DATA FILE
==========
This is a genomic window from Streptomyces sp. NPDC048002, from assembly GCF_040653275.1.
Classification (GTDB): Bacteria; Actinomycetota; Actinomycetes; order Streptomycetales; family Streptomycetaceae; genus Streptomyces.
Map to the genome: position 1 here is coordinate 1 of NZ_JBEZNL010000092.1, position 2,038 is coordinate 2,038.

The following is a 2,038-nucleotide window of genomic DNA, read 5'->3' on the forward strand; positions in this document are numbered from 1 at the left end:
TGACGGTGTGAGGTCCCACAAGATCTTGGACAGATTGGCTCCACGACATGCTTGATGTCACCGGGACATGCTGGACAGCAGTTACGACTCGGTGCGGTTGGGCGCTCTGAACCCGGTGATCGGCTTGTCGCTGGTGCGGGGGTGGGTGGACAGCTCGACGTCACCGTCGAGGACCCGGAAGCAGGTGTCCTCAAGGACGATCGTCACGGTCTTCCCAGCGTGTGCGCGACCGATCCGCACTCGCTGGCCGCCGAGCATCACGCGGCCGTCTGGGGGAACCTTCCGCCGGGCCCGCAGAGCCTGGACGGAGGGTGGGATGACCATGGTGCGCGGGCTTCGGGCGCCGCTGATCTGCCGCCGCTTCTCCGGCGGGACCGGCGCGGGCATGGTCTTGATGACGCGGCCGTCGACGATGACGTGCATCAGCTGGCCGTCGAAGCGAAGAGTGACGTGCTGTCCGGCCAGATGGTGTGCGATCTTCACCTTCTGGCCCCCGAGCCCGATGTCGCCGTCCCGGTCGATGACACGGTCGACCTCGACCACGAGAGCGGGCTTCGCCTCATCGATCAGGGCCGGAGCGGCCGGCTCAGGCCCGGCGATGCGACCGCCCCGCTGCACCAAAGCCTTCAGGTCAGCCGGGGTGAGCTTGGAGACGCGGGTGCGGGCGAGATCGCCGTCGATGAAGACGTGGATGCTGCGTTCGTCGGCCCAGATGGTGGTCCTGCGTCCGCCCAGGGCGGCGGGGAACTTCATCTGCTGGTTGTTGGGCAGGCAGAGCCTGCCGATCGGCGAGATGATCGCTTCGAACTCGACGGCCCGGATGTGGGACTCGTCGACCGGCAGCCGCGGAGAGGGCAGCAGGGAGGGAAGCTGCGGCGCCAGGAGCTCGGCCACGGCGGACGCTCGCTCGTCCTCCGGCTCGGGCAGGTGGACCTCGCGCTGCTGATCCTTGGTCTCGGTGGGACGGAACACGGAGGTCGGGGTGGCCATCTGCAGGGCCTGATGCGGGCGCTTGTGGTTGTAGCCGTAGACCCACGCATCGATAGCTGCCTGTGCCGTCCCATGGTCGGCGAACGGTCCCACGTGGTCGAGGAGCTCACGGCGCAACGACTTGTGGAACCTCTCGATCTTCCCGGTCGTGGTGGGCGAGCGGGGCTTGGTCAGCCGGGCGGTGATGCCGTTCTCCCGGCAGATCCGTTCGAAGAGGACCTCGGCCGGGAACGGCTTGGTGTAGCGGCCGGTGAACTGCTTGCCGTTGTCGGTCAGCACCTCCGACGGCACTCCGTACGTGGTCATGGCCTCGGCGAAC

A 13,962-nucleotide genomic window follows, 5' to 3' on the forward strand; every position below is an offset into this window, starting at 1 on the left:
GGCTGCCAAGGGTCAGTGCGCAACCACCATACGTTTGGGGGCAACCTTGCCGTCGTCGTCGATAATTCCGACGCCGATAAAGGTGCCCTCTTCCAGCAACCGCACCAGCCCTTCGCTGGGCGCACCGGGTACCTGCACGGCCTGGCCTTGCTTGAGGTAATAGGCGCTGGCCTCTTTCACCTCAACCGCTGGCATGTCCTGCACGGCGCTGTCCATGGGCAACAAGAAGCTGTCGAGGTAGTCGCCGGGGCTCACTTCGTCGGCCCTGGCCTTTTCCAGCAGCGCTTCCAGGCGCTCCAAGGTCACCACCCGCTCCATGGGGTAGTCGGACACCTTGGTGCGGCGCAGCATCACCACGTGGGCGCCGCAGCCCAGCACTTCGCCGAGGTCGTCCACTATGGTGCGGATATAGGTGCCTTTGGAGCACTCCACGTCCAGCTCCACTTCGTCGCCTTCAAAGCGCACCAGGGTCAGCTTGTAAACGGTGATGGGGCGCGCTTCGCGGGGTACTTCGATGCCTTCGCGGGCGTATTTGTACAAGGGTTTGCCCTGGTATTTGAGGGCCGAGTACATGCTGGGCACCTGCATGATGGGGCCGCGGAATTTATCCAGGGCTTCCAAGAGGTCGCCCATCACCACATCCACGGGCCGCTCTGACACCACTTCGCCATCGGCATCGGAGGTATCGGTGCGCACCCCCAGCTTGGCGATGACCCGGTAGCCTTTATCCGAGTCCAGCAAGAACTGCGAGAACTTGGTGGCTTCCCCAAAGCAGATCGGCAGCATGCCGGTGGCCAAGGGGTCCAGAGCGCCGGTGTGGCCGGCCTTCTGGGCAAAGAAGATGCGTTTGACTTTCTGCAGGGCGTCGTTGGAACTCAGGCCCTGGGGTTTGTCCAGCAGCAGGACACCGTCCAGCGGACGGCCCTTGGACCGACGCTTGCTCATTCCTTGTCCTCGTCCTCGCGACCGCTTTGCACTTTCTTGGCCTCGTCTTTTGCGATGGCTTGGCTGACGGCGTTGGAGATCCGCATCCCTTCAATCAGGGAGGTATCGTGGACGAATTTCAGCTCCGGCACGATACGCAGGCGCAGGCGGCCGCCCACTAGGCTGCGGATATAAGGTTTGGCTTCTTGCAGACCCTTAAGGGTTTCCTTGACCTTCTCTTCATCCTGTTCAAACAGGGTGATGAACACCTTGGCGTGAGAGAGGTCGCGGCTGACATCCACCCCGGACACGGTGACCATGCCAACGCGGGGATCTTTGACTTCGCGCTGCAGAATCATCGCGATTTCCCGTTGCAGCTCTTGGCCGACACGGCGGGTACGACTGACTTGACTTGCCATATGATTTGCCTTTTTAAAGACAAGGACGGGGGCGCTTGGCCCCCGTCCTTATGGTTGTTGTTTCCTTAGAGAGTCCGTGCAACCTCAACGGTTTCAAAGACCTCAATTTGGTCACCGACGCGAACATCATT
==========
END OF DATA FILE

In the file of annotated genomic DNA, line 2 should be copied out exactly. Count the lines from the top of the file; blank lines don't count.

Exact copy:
Classification (GTDB): Bacteria; Actinomycetota; Actinomycetes; order Streptomycetales; family Streptomycetaceae; genus Streptomyces.